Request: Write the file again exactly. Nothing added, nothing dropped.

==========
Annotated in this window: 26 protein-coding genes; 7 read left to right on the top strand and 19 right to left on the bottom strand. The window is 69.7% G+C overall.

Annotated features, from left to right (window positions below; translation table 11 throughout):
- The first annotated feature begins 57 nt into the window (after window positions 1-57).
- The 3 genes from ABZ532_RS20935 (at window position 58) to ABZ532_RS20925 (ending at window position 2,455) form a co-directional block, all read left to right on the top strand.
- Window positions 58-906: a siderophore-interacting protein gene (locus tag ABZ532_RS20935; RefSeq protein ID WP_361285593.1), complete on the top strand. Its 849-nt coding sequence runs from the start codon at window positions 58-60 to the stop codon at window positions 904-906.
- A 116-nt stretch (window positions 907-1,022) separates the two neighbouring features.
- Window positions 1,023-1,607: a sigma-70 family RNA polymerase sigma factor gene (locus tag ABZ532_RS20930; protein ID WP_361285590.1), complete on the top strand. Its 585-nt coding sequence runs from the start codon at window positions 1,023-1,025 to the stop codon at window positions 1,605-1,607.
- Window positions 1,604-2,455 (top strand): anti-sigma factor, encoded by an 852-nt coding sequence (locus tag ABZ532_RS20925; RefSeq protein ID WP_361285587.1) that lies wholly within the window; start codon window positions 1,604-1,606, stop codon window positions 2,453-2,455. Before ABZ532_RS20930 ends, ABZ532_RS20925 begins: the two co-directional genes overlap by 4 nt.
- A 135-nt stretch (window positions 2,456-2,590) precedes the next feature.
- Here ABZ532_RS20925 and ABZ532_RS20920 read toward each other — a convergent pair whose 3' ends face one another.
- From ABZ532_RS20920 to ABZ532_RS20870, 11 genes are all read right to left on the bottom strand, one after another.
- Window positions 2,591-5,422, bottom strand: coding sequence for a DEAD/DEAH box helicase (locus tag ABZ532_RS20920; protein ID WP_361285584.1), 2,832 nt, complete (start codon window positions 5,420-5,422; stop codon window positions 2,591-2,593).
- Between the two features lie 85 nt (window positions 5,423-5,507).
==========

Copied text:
Annotated in this window: 26 protein-coding genes; 7 read left to right on the top strand and 19 right to left on the bottom strand. The window is 69.7% G+C overall.

Annotated features, from left to right (window positions below; translation table 11 throughout):
- The first annotated feature begins 57 nt into the window (after window positions 1-57).
- The 3 genes from ABZ532_RS20935 (at window position 58) to ABZ532_RS20925 (ending at window position 2,455) form a co-directional block, all read left to right on the top strand.
- Window positions 58-906: a siderophore-interacting protein gene (locus tag ABZ532_RS20935; RefSeq protein ID WP_361285593.1), complete on the top strand. Its 849-nt coding sequence runs from the start codon at window positions 58-60 to the stop codon at window positions 904-906.
- A 116-nt stretch (window positions 907-1,022) separates the two neighbouring features.
- Window positions 1,023-1,607: a sigma-70 family RNA polymerase sigma factor gene (locus tag ABZ532_RS20930; protein ID WP_361285590.1), complete on the top strand. Its 585-nt coding sequence runs from the start codon at window positions 1,023-1,025 to the stop codon at window positions 1,605-1,607.
- Window positions 1,604-2,455 (top strand): anti-sigma factor, encoded by an 852-nt coding sequence (locus tag ABZ532_RS20925; RefSeq protein ID WP_361285587.1) that lies wholly within the window; start codon window positions 1,604-1,606, stop codon window positions 2,453-2,455. Before ABZ532_RS20930 ends, ABZ532_RS20925 begins: the two co-directional genes overlap by 4 nt.
- A 135-nt stretch (window positions 2,456-2,590) precedes the next feature.
- Here ABZ532_RS20925 and ABZ532_RS20920 read toward each other — a convergent pair whose 3' ends face one another.
- From ABZ532_RS20920 to ABZ532_RS20870, 11 genes are all read right to left on the bottom strand, one after another.
- Window positions 2,591-5,422, bottom strand: coding sequence for a DEAD/DEAH box helicase (locus tag ABZ532_RS20920; protein ID WP_361285584.1), 2,832 nt, complete (start codon window positions 5,420-5,422; stop codon window positions 2,591-2,593).
- Between the two features lie 85 nt (window positions 5,423-5,507).